Let’s have a little fun this month! While we are still under restrictions, the sun is shining and it’s always refreshing to try something new. I always attempt to tackle a complex subject in an entertaining way, but for May I am switching things up and testing your knowledge as gardening season is exploding with the onset of spring.
Do you know what makes the distinction between a fruit and a vegetable? We all know that tomatoes are actually fruit, but why? Did you know that pumpkins, cucumbers and avocados are fruits and not vegetables? Foods that bear the plant’s seeds are fruits, and the ones that don’t are vegetables. Which makes it interesting as Rhubarb is actually a vegetable! This rule excludes legumes however, as peas are still veggies. Confused yet? Strawberries are the only fruit that has seeds on the outside, and an average of 200 per berry!
Rosaceae, the Rose family has much more to offer than the beautiful flowers we adore especially on Valentine’s Day. Pears, apricots, apples, blackberries, hawthorn, quinces, plums, cherries, raspberries and peaches are all in the same family! In fact, even almonds are a variety of Rosaceae! Only a medium sized plant family, Rosaceae has 4,828 known species in 91 genera according to Wikipedia. All roses are edible, so when you take a moment to smell a rose, keep in mind all of the foods that share the same family, and maybe try a fresh petal or two!
We all know that microbes contribute to soil health, but did you know that there are more microorganisms in one spoonful of soil than there are number of people present on Earth? Bacteria, archaea, protozoa, algae and fungus are all parts of the 50 billion microbes in one tablespoon of soil, and they work together as the ‘stomachs’ of plants cycling nutrients and water. The plant roots help the microbes digest the nutrients, and in turn the plant is provided with essentials of life such as nitrogen and phosphorus.
The Incas brought Sunflowers to their temples in worship of the Sun God. Each sunflower head is comprised of thousands of tiny flowers on one stem. Amazing, but did you know there are sunflowers in space? Don Pettit, a US Astronaut brought some of his sunflower seeds to the International Space Station in 2012 and grew a sunflower in space! NASA has been developing growing technology in the ISS to provide future astronauts with sustainable food supplements.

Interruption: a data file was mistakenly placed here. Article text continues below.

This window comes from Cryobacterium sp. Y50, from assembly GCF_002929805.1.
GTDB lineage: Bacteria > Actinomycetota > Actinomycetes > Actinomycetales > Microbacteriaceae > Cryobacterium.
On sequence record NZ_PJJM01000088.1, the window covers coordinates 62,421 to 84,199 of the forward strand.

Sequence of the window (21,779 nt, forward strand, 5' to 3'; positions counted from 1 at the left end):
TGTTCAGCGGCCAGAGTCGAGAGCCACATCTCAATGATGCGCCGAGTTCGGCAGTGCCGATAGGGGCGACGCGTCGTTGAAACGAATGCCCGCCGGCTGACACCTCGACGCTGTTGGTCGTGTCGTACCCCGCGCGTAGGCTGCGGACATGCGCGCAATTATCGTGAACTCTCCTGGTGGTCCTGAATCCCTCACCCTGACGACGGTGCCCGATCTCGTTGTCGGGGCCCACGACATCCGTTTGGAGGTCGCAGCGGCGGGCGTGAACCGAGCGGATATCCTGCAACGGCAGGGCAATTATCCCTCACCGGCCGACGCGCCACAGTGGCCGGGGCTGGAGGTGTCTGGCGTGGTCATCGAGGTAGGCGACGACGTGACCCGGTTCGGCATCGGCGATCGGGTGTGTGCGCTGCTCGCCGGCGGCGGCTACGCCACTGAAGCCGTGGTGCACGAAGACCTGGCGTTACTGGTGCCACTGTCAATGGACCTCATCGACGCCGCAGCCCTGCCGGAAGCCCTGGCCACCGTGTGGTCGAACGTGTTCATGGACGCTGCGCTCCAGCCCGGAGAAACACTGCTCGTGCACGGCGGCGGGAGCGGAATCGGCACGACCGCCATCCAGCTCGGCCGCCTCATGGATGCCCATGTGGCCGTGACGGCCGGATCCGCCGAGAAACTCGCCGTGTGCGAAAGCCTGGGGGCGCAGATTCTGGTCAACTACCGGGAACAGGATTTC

While we are on the topic of flowers, I would like to mention that the Vanilla Bean actually comes from an orchid! The pod shaped fruit of the Vanilla Planifolia gives us that wonderful vanilla flavor, and although they resemble a bean, they are more closely related to the corn family than beans. There is a Sherry Baby orchid variety that smells like chocolate, the Phalaenopsis Violacea orchid smells like cinnamon and the Golden Elf variety smells of fresh lemon.
A little news that may be disappointing for some, if you pick up those slugs and toss them thinking you have won, I am sorry to say they will be back! Slugs and snails have a homing instinct, so you need to get them over 20m away which means you would need a pretty good arm! They remember exactly where your garden plot is, so the best remedy is to make a beer trap or borrow some ducks.
A little more on the wild side, do you know what are the longest living organisms on the Earth? Trees! Did you know that Gingko Biloba is one of the oldest living tree species dating back over 250 million years? Another long living species is the Dawn Redwood at over 150 million years. What is most profound is that both of these species were actually discovered in fossils before they had ever been found alive!
Now for the real wild side! No article of amazing fun gardening facts would be complete without telling you about the “Bare Bum Test” which is documented in many old gardening texts and books, and was a common method used to measure if the soil temperatures were warm enough to sow seeds. One would simply pull down their pants and if the soil was warm enough to sit on, it was declared warm enough for planting. Although it is very important to not plant too early, please spare your neighbours and use a meat thermometer! Soil temperature should be between 15-20C (60-70F) for most seeds to be safe!
Hope you learned a little and maybe had a laugh or two!
Angela Hicke – Van Isle Wild
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